The book of Hebrews is full of incredibly rich teaching on the person and work of Jesus Christ. The last verses of chapter four mark the beginning of a lengthy discussion of Christ’s work as our High Priest—a theme that lies at the heart of the Gospel message. As our High Priest, Christ sympathises with us (4:15), represents us before God (5:1), perfectly obeyed the Father’s will in His life and death on earth (5:8), and “became the author of eternal salvation unto all them that obey him” (5:9).

Deep theological truth is a wonderful thing. The author of the book of Hebrews obviously thought it was very important for his readers to know all of this about Christ’s work as our great high priest. There was only one problem: the people to whom he was writing weren’t able to handle all of this rich theology. The author laments that he has many more things to say, though he is not sure that his readers will profit from it: the teaching is complicated and involved (“hard to be uttered”), and his readers are “dull of hearing” (5:11).

The author explains the problem a little further. These Hebrews were likely members of the older Christian communities in Palestine, so they were more experienced than most in the Christian life. They “ought to be teachers” by now, says the author (5:12). Their experience, however, had not translated into maturity: they needed to be taught “the first principles” of God’s word all over again. They should be ready for the strong meat that grown men and women eat, but they are only able to digest a baby’s milk.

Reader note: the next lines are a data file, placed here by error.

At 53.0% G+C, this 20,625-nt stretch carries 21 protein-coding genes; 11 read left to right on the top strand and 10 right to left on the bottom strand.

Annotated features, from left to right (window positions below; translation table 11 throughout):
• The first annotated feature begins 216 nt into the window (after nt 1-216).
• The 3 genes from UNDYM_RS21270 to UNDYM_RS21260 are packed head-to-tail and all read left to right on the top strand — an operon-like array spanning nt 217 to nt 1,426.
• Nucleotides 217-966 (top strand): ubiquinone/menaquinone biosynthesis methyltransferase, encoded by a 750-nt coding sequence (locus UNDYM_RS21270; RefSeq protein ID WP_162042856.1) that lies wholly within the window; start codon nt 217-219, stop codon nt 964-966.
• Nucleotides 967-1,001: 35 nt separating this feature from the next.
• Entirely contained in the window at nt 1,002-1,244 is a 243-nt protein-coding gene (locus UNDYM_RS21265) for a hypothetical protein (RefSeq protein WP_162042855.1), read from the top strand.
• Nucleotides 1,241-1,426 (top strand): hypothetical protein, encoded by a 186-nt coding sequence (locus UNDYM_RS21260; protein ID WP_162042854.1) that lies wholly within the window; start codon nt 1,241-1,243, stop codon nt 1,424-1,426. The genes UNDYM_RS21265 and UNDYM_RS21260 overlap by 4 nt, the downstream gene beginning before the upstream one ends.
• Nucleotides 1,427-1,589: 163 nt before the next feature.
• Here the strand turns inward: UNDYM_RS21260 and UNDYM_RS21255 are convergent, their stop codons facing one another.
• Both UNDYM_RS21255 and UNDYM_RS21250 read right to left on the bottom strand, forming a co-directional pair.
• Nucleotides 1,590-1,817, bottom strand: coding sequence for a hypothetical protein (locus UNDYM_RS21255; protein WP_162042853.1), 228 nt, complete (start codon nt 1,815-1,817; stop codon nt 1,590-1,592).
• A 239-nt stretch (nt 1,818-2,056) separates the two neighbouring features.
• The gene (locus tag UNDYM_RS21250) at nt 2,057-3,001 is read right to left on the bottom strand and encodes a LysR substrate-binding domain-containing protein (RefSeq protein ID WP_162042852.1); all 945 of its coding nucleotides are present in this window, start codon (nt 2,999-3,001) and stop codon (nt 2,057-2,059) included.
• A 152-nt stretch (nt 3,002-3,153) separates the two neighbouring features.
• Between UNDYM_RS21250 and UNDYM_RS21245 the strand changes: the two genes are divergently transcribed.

What a tragedy! The author wants to give them some really great spiritual steak (filet mignon, even): the truths of the high priestly work of Christ, and all of its incredibly wonderful implications for the believer. Alas, because they are immature, these Hebrew Christians can’t handle it, and they have to settle for the same old baby mush.

That’s the problem with immaturity: it keeps us back from a greater knowledge of Jesus Christ, a deeper understanding of His gospel, and a closer familiarity with the results of His saving work. Our worship suffers as a result, for we have less to include in our praises. Our witness suffers, because we have less to offer hopeless sinners. Our churches suffer, because they have fewer teachers of the Word. Our prayer life suffers, because we have fewer promises to plead.

Let maturity, then, be the aim of every Christian.